Updated: Jul 20
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OK so context cubes © is a term I have made up to lure you into reading the blog but now you are here let’s talk about the lack of context in GCSE and A Level Business exam essays.
I am just finishing marking three different GCSE papers and one A Level paper and this year I have been surprised at the polarity of answers. Some students have nailed the concept of context and then others it is nowhere to be seen, with no in-between.
I have been working with schools and colleges all over the UK this year, doing revision sessions with students where the teachers specifically want to focus on context. I used to get requests for evaluation and conclusions but this year it appears that many centres have had a battle with getting students to use the case material.
As an example, students have learnt about costs, revenue and profit and seem able to chat happily for three pages without one single reference to the case material. Giving generic answers with no use of the data, and no quotes from the case. Often students will only get 3 marks out of 12, despite writing long essays. If only there had been more application, and more context in the answer it might have moved to a higher level.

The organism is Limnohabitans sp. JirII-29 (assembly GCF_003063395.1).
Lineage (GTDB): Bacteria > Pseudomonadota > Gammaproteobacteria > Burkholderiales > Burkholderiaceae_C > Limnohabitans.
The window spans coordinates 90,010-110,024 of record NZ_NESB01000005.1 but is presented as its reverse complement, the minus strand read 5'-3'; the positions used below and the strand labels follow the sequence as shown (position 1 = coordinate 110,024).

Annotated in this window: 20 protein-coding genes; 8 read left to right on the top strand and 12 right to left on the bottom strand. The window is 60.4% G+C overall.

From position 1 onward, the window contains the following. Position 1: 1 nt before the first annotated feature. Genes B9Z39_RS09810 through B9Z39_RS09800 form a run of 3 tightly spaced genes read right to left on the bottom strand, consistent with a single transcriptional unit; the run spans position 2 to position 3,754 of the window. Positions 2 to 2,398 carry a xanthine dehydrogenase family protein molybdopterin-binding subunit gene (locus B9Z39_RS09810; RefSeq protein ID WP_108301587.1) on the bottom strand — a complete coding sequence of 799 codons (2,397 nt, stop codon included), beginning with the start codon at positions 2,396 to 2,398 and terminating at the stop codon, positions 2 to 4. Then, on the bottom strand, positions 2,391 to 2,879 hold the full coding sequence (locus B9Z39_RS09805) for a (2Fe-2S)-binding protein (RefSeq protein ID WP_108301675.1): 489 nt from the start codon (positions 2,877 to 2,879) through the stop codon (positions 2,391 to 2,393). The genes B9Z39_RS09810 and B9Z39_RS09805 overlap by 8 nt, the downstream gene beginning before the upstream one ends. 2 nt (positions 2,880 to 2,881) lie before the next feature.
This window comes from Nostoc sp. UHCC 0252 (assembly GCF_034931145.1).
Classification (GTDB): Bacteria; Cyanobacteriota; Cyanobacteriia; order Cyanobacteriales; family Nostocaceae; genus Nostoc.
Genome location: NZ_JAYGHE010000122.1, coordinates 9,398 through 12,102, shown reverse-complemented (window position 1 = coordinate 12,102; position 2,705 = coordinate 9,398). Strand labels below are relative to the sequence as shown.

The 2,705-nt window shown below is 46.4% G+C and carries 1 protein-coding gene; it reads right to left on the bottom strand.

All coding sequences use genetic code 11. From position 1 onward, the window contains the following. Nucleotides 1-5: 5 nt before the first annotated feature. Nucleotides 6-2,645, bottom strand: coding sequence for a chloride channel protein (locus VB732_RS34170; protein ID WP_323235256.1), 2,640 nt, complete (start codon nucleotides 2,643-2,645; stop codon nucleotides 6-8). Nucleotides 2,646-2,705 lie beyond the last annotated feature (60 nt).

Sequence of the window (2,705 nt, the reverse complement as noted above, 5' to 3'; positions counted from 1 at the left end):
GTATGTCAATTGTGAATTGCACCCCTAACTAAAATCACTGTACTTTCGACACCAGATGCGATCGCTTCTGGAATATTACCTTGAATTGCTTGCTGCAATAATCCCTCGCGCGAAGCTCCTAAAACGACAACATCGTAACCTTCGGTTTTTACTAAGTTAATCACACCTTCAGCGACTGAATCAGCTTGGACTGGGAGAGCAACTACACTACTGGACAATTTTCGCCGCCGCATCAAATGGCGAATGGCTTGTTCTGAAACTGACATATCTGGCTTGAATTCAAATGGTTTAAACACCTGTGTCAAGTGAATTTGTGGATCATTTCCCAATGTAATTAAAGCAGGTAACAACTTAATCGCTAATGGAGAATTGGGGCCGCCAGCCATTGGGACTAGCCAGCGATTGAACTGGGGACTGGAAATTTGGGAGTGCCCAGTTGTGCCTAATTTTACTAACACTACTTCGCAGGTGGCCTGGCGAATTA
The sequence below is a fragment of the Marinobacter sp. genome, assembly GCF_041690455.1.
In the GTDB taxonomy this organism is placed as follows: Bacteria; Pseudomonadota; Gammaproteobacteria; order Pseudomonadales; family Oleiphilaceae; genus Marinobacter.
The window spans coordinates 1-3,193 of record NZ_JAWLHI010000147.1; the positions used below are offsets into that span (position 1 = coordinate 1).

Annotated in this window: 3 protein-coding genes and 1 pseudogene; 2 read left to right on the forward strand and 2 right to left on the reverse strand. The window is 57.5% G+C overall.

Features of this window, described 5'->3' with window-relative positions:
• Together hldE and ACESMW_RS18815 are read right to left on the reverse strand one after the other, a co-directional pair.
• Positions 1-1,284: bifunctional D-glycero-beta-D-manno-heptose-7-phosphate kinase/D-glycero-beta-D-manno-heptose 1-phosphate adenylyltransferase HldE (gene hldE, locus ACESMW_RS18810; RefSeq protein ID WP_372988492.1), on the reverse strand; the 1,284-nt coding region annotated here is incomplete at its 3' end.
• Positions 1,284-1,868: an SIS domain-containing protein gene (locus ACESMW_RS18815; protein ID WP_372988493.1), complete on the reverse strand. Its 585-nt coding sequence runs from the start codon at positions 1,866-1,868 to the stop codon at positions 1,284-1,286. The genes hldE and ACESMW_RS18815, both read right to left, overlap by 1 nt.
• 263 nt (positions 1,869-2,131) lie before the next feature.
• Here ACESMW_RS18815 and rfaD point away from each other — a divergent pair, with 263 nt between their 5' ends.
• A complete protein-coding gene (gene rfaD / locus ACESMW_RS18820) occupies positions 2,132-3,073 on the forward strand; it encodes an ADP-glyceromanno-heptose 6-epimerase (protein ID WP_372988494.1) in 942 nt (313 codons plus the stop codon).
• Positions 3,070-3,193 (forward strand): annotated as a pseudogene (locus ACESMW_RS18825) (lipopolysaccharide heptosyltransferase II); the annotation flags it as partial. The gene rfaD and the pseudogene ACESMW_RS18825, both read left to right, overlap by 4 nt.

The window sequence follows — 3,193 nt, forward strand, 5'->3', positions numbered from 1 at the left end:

Just to clarify if students write an entire paragraph and only name-drop the company this is not context. Teach the TESCO test to help students that are inclined to do this.
To get to the higher levels, students should include context in every paragraph. Once it becomes generic they are losing important application marks, and moving away from answering the question.
So what is a context cube (c)?
So, as I was marking it occurred to me that there are some ways to introduce context into lessons. I think as business teachers we often focus on getting through the content and whatever the latest SLT buzzword is. Currently, it seems to be interleaving and retrieval. My suggestion is to also make context part of every lesson.
So start small with context cubes © in the form of starters, home works or plenaries. Nothing interferes with the flow of your lessons, to begin with, then build up from there.
So here is a PDF with four suggestions on how to pop a context cube into your lesson. It's free to download, no email required, no signup, no subscription, just free. Let me know how you get on. If you have enjoyed this blog and found it useful then please feel free to retweet, share, rethread etc.
Sarah is the resource writer for Revisionstation, she is also the Hodder Education and Keynote Education business teacher trainer. She has taught business for 23 years and has been a business examiner for 20 years.